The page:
Way said he last saw them when he set them in the old gravel pit near Shave house, he missed them next morning, on February 13th he was ferreting in a ditch near Spains Hall and Tilbury Hall land when he found one on Mr Vaisey's land. Both to receive 4 strokes of the birch rod.

March 11th 1903

Bradfields Wood Foxearth. Sexton and Grimwade have received instructions from the executors of the late T.P.Brand to sell by auction 200 standing oaks with top bark of good quality and large dimensions also 5 Ash trees.

March 18th 1903

Early on Monday morning a fire broke out in a cottage at Cross End, Pebmarsh, owned and occupied by Mr James Latham, a cabinet maker. Mr Latham only arrived at Pebmarsh the previous Tuesday from Glasgow with his furniture, his wife and family had not taken up residence. He was awakened at about 2 o'clock when he saw the glow of the fire which was burning on the roof. Mr Latham threw a few clothes out of the window and with the aid of a few blankets he escaped in his night shirt. P.C.Burrows blew his whistle and Mr Dixey ran to help, with the aid of the fire brigade they worked hard to save the adjoining property. The origin of the fire is believed to have been a beam in the chimney alight. The property is partly covered by insurance.

April 1st 1903

George Martin a 40 year old labourer of Lt.Yeldham was charged with using obscene language. P.C.Charles Day of Belchamp St Pauls said he was on duty at 10-15 on the 13th 0f March when he heard a disturbance near Red House farm and recognised defendant's voice, he walked up the road and saw Martin with his brother in law named Smith and their wives, the two men went quiet when they saw him coming, Smith came towards me and said defendant who goes by the name of " Jack" was the worse for drink and making foul expressions. 2s with 4s costs.

April 27th 1903

Eliza Sillet the wife of George Sillet an engine driver of 43 Melford road, Sudbury, was summoned for using abusive language to Ellen Salter the wife of Henry Salter of Melford road. Complainant said at about 20 to 7 she was outside her house going to church when Mrs Sillet shouted " there goes the---saint again to church she had been insulted before by Mrs Sillet. 2s 6d with 9s costs. She shouted " shant pay it" either that or 7 days replied the Clerk.

April 27th 1903

Charles Malyon was charged with being drunk in charge of a waggon and horses on the Bures road. P.C.Brinkley said he had information that a man in charge of a waggon and horses was drunk at Mr Baker's mill at Cornard and Mr Baker sent for the police. Defendant said he was going alright when stopped by the police. 2s 6d-7s costs.

April 22nd 1903

As Charles Maxim a fowl dealer of Glemsford was coming up Skates Hill at Glemsford, he was run into by roller in charge of a 11 year old boy employed by Mr Archer, the boy had left the horse's head to ride on the roll when the horse was frightened and ran up the hill into Maxim's cart, hen coops were scattered about the road and the horse was flung onto the bank. With the aid of a man named Brown they extricated the horse and cart. Death at Glemsford of Mrs J.Everett who was the oldest person in Glemsford, she was born in 1809.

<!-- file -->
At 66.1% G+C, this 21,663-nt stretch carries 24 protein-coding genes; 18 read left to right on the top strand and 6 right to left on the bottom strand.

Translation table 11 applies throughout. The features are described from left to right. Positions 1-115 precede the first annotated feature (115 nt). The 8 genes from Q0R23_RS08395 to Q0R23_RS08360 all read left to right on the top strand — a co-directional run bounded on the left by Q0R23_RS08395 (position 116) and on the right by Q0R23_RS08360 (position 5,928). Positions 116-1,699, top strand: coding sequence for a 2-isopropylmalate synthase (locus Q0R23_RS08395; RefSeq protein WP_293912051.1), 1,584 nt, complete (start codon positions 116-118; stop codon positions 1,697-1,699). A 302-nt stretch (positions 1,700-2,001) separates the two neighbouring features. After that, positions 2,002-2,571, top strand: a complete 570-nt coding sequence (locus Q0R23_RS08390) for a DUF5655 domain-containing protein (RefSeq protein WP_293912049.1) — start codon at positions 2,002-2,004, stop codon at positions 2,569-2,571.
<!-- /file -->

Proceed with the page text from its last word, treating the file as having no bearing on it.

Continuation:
April 29th 1903

A man was found drowned at Glemsford at the rear of a farmhouse. William Scott was walking round the pond when he saw the hands and shoulders of a man above the level of the water, he called a man named Theobald and together they pulled the body out who proved to be a man named William Bradman aged 33, a dealer. He had been with others at the Prince of Wales pub, he left at closing time to go to his lodgings, his landlady went to see her sister, Mrs Bigg, of Place Farm to tell her he had not returned home. Verdict, not enough evidence to show why he was in the pond. May 20th 1903. John Young, licensed victualler of Glemsford was summoned for selling liquor to a drunk man, the unfortunate man was found drowned in a pond near the licensed premises the deceased's brother said he was drunk in Sudbury and fell out of the cart at the Prince of Wales, he urged him to go home but he said " no I shall go to the Prince of Wales". Henry Lanquid said he was the brother in law of the licence holder and was under his control and had served deceased 2d worth of gin, he had been in the gold fields of Western Australia, Kimberley in South Africa and Southern Rhodesia and had seen a lot of drunkeness and did not think deceased drunk. Insufficient evidence.

April 29th 1903

The funeral of Mr J.Pearsons of the Brewery and the Eight Bells was held at Belchamp Walter church. Mourners were A.S.Pearsons, Ollie Pearsons, D.Theobald, William Pearsons, John Pearsons, Dennis Pearsons, W.H.Hitchins, W.Gosling, Thomas Pearsons and C.Cornell. The four sons of the deceased followed the coffin, behind these came 40 employees who followed their late respected master who was born in 1826.

May 6th 1903

There was an accident at Foxearth brewery, a man named William Gowers of Glemsford was engaged in what is known as turning the beer, whilst doing so his apron got caught in a revolving shaft which runs through the room where he was working, he was drawn in to the moving machinery and spun round two or three times, fortunately his shirt and other clothes gave way and released the poor man who then fell several feet and was caught by a workmate before he hit the ground, he was seriously injured and was carried home in a horse and waggon, he is so badly swollen that Dr Waring cannot know the injuries. The facts are that the man's father in law is also lying dangerously ill at his son in law's house.